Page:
Evidence of "rose-colored glasses": An examination of the positivity bias in young children's personality judgments.

UNCG Author/Contributor (non-UNCG co-authors, if there are any, appear on document)
Janet J. Boseovski, Associate Professor (Creator)
The University of North Carolina at Greensboro (UNCG )
Web Site: http://library.uncg.edu/

Abstract: Young children exhibit a positivity bias in their judgment of personality traits, wherein they attend to or process information selectively to maintain optimistic views of the self and others. In addition to its theoretical relevance for developing a cohesive model of personality reasoning, the positivity bias has implications for several aspects of psychosocial well-being (e.g., peer relations, personal safety). Despite its importance and recurrence across many research studies, little attention has been devoted to studying the positivity bias systematically. This article describes 3 lines of research that demonstrate a positivity bias in early personality reasoning and presents arguments for the role of adaptive immaturity and socialization factors in setting the stage for, and perpetuating, the positivity bias. Suggestions for future research center on the need to consider the positivity bias as a profile of personality attribution, to identify the factors that contribute to the bias, and to understand the significance of the bias over the course of development.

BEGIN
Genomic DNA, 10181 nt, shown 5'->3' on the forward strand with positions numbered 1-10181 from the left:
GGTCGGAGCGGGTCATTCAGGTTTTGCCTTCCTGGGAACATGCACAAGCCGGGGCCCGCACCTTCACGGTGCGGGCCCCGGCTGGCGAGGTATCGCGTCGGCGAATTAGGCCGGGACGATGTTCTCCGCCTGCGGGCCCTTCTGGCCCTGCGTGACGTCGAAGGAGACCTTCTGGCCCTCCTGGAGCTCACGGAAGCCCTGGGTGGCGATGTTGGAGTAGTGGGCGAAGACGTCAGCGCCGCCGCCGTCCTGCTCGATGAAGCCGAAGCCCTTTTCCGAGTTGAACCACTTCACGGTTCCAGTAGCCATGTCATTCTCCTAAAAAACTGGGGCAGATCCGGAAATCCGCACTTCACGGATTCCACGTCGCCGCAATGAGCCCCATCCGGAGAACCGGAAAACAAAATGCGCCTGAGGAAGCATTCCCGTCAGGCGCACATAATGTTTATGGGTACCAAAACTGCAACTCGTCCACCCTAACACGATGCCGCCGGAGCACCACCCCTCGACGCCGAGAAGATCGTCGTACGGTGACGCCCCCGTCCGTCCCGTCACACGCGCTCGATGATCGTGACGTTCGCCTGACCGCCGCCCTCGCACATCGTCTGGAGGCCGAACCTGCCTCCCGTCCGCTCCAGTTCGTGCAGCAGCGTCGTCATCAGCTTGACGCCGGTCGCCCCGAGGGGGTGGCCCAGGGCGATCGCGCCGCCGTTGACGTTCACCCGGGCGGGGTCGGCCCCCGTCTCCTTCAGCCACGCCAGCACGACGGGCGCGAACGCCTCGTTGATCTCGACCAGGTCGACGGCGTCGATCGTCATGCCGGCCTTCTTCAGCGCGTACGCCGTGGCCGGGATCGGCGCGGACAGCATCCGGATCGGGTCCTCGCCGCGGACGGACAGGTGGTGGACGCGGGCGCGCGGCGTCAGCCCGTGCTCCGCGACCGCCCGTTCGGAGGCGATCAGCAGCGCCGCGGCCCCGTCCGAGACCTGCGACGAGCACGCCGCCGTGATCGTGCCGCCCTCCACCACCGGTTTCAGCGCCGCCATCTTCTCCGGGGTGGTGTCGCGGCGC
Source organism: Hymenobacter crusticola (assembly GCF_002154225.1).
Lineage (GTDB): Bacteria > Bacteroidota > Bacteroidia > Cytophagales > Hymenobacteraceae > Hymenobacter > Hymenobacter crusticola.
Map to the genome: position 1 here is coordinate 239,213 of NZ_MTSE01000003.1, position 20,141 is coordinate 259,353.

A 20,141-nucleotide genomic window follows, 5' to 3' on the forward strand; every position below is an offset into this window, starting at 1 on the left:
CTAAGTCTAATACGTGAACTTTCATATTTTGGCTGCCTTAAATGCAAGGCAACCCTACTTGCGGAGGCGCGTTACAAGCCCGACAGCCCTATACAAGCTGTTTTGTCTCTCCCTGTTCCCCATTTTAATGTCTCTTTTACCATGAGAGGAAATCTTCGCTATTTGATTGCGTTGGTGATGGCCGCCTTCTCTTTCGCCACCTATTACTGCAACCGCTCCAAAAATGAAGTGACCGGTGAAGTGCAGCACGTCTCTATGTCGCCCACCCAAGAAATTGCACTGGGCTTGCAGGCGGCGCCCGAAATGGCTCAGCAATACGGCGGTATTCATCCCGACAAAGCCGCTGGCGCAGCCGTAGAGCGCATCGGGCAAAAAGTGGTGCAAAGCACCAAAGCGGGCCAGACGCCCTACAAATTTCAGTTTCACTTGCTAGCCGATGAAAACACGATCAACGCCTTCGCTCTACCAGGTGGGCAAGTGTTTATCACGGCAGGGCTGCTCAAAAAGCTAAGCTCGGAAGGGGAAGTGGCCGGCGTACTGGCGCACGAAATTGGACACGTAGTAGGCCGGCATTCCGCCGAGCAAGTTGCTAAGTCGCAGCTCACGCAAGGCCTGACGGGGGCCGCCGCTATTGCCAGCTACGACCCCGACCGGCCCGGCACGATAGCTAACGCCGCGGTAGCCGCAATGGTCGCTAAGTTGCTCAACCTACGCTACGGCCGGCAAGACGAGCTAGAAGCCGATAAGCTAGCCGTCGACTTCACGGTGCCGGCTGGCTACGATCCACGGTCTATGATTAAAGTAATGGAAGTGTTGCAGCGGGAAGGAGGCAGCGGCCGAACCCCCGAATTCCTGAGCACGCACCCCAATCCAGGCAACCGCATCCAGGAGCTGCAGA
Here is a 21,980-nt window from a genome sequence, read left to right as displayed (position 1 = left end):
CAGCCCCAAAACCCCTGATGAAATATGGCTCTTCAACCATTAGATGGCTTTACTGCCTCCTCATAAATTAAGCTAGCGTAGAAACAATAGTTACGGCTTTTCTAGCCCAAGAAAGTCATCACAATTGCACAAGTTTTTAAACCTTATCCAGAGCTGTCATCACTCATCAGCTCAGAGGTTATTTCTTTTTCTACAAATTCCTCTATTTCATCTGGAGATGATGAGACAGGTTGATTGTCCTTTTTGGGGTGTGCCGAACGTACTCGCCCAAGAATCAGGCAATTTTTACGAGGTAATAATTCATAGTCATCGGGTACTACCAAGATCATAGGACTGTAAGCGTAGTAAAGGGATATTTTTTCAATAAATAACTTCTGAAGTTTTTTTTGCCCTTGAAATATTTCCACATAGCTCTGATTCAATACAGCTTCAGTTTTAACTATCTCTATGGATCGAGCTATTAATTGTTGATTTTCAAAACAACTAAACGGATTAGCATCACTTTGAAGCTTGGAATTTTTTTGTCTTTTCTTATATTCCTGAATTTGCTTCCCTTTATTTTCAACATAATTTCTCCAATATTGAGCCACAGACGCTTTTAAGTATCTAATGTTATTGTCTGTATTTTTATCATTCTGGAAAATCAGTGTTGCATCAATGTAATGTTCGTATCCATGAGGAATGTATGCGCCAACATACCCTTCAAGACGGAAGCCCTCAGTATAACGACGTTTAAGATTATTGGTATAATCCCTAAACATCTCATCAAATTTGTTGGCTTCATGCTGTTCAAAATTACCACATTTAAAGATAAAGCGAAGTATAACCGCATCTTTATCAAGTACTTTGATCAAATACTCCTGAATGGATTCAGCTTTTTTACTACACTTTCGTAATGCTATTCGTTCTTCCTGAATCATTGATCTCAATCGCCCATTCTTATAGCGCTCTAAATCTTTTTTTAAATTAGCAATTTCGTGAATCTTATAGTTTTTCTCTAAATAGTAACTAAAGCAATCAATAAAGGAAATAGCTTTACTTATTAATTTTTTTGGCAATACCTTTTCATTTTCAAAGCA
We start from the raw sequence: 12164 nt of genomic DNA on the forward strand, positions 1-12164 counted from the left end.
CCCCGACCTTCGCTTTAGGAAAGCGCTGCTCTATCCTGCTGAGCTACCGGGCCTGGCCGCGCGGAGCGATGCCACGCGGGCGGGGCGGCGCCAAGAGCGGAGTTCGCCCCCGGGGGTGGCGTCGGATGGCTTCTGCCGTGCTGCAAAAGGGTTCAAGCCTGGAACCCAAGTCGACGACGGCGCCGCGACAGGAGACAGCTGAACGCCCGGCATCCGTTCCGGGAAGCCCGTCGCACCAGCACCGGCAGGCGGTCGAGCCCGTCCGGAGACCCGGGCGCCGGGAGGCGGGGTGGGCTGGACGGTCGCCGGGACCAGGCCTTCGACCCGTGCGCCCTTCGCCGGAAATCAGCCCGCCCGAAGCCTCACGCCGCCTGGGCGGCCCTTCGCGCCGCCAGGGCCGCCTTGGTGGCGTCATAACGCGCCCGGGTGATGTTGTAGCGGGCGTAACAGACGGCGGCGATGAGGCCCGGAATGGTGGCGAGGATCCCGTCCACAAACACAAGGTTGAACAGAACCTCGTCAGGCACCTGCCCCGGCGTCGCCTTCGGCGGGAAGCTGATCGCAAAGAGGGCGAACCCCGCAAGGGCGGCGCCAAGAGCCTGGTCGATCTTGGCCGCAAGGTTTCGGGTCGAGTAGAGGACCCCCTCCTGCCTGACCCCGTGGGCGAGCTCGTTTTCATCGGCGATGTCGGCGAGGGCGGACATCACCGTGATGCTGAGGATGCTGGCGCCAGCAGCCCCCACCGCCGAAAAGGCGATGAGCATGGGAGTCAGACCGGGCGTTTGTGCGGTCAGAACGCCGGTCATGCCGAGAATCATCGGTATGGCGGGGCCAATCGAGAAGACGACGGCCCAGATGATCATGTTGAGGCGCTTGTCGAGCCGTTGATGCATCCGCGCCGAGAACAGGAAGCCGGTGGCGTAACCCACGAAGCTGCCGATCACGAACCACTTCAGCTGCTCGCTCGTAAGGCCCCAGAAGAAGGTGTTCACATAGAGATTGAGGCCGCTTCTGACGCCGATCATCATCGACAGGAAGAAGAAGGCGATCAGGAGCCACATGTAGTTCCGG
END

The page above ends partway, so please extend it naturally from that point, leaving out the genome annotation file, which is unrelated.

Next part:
Additional Information

Language: English
Date: 2010
social perception, personality traits, positivity bias, childhood, child development

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